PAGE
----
Dr Sarah Hallberg said:
"But what about the research on this [low-carb diets]? I mean is this just anecdotal evidence [about low-carb diets] now from my clinic? No! There are dozens of randomized control trials looking at low-carb intervention for things like diabetes, cardiovascular risk factors, obesity – they’re consistent; it works! There are even a large number of studies showing that low-carb nutrition decreases inflammatory markers, which is making it really exciting for diseases like cancer."
Celia Smoak Spell, Assistant Editor at Harvard Health Publishing, said:
“... Don’t be afraid to go back to fat. Just make sure it’s the healthy fats like avocado, olive oil, and nuts. Don’t cut out the fat, and don’t make a habit of eating products labelled “fat free.””
Great advice. The type of fat we eat is very important for our health. Choose fats that promote good health.
Trans fat is bad for our health and our hearts. It’s in hydrogenated oils, and many shop-bought cakes, doughnuts, biscuits and more. Check food labels to see if the food contains hydrogenated fat, including partially hydrogenated fat. Avoid foods with trans fats.
The fat in many cheap vegetable oils, and fat that has been re-heated often and/or raised to very high temperatures, is also bad for us. Any goodness that the fat might have is destroyed by excessive heat, and re-heating the oil over and over again.
Dr Hallberg and Dr McMillan are among many nutrition experts who also recommend (among other recommendations) that we eat "real food" (not highly processed/junk foods), especially vegetables.
Generally, the more processed a food is, the more essential vitamins, minerals, fibre and other nutrients are destroyed/lost. Fibre makes us feel fuller for longer, so we are less likely to overeat on whole grains than refined grains. So choose brown rice and wild rice instead of white rice, and whole wheat flour instead of white flour, for example. Also, if you eat bread, buy genuine wholemeal bread, not bread with only 40 per cent wholemeal flour, for instance.
Eat mostly foods with low or no added sugar. A low-fat biscuit/other treat/dessert packed with added sugar/white flour is not good for our health nor our heart. Just because the food is low in fat – and might have some healthy-looking symbols on the packet – does not mean that a sugary junk food is healthy! Marketing nonsense! So eat low amounts of high-sugar/high-white flour muffins, cakes, biscuits, pastries and so on. Sugar is also hidden in many foods including many sauces, salad dressings, spreads, and soups. Limit these foods.
The low-fat versions of many foods can be unhealthy and can cause weight gain. For better health and easier weight loss:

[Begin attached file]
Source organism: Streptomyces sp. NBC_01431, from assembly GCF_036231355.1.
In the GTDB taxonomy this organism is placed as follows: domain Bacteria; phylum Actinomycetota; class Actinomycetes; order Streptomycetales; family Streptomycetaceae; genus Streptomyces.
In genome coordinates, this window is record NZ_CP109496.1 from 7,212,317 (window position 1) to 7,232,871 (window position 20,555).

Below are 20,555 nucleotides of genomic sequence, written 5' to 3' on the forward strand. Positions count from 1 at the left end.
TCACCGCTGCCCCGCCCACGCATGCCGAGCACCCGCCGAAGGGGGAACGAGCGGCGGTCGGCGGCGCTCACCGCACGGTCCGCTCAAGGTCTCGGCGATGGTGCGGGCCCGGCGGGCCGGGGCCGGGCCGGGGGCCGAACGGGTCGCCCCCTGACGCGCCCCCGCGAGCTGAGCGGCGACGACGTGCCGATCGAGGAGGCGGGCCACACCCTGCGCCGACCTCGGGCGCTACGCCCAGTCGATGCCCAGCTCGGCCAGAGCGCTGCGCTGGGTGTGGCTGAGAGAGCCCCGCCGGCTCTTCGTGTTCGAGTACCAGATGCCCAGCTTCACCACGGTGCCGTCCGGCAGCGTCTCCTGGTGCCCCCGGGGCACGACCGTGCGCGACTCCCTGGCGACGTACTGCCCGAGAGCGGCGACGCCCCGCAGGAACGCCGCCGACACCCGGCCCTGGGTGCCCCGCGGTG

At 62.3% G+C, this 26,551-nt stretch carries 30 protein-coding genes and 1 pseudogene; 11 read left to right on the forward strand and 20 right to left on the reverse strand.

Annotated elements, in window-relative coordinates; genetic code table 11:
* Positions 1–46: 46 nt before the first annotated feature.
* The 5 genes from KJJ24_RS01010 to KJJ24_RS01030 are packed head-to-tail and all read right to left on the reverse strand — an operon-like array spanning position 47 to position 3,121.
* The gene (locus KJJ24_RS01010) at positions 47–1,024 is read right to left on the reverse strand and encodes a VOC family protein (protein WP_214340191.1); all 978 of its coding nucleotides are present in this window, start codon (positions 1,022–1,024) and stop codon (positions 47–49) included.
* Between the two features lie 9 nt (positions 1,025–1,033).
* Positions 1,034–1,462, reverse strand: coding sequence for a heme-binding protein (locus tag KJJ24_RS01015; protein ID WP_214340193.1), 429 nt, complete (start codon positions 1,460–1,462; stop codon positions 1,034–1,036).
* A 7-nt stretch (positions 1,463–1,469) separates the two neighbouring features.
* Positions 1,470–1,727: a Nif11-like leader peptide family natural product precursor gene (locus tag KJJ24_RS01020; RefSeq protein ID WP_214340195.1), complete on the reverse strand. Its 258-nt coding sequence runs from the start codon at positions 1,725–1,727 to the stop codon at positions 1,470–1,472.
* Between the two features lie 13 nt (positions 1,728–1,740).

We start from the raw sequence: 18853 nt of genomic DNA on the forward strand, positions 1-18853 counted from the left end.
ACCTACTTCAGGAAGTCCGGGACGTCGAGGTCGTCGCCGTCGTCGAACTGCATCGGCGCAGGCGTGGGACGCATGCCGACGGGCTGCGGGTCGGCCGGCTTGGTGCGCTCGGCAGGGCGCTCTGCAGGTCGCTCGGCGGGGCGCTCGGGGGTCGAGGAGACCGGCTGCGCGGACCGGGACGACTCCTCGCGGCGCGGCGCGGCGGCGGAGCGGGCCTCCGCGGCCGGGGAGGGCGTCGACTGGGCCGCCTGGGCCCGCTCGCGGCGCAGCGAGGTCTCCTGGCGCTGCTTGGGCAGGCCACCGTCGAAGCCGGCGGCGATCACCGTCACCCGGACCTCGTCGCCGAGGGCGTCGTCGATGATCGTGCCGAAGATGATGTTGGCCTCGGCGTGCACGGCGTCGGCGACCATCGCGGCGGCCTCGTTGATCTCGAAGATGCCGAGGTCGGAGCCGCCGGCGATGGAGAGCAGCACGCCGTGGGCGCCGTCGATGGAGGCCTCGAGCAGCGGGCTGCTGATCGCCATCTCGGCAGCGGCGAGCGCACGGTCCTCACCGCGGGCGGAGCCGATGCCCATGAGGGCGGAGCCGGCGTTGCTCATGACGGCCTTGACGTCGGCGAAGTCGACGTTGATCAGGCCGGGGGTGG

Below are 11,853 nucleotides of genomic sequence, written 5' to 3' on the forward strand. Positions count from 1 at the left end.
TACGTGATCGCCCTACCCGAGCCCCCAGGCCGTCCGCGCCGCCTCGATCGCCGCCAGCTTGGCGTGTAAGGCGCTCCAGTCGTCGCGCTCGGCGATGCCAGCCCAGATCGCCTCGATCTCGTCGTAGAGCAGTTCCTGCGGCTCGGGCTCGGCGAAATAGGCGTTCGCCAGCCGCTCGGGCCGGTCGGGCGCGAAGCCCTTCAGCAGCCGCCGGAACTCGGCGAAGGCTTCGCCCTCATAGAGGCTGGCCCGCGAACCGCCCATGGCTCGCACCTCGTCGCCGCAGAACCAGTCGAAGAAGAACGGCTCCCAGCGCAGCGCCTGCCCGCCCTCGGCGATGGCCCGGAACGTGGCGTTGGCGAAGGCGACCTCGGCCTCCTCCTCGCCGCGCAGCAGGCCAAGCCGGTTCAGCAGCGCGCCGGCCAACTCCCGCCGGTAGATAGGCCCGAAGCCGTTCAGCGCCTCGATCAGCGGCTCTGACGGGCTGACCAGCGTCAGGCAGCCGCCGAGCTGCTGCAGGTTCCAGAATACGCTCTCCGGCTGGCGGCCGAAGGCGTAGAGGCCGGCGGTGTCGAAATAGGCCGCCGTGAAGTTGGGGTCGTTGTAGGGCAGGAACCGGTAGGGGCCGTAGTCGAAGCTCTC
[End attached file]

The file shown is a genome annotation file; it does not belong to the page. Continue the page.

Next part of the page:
Allen Bradshaw, B, Loffelmann, C and Samis, A, 2019, Opinion: Is Canada’s new food guide a pathway to health for most Canadians?, Vancouver Sun, https://vancouversun.com/opinion/op-ed/opinion-is-canadas-new-food-guide-a-pathway-to-health-for-most-canadians
Bodkin, H, 2016, 'Eat fat to get thin': Official diet advice is 'disastrous' for obesity fight, new report warns, The Telegraph, https://www.telegraph.co.uk/news/2016/05/22/eat-fat-to-get-thin-30-years-of-flawed-dietary-advice-is-disastr/
Cutting carbs, not calories, may be key to long-term weight loss, 2019, Harvard T.H. Chan School of Public Health, https://www.hsph.harvard.edu/news/hsph-in-the-news/carbs-calories-weight-loss/
Fact check: Is sugar consumption down while obesity rates have risen?, 2018, ABC News, https://www.abc.net.au/news/2018-08-03/fact-check-sugar-consumption-and-obesity/9999182
Hallberg, S, 2015, Reversing Type 2 diabetes starts with ignoring the guidelines, TEDx Talk Purdue University, YouTube, https://www.youtube.com/watch?v=da1vvigy5tQ
McMillan, J, 2014, Eat for real change, TEDx Talk Macquarie University, YouTube, https://www.youtube.com/watch?v=fbeFn1Xcqo4
Smoak Spell, C, 2016, There’s no sugar-coating it: All calories are not created equal, Harvard Health Publishing, https://www.health.harvard.edu/blog/theres-no-sugar-coating-it-all-calories-are-not-created-equal-2016110410602
WHO calls on countries to reduce sugars intake among adults and children, 2015, World Health Organization, https://www.who.int/mediacentre/news/releases/2015/sugar-guideline/en/
4364.0.55.011 - Australian Health Survey: Consumption of added sugars, 2011-12, 2016, Australian Bureau of Statistics, https://www.abs.gov.au/ausstats/abs@.nsf/Lookup/4364.0.55.011main+features12011-12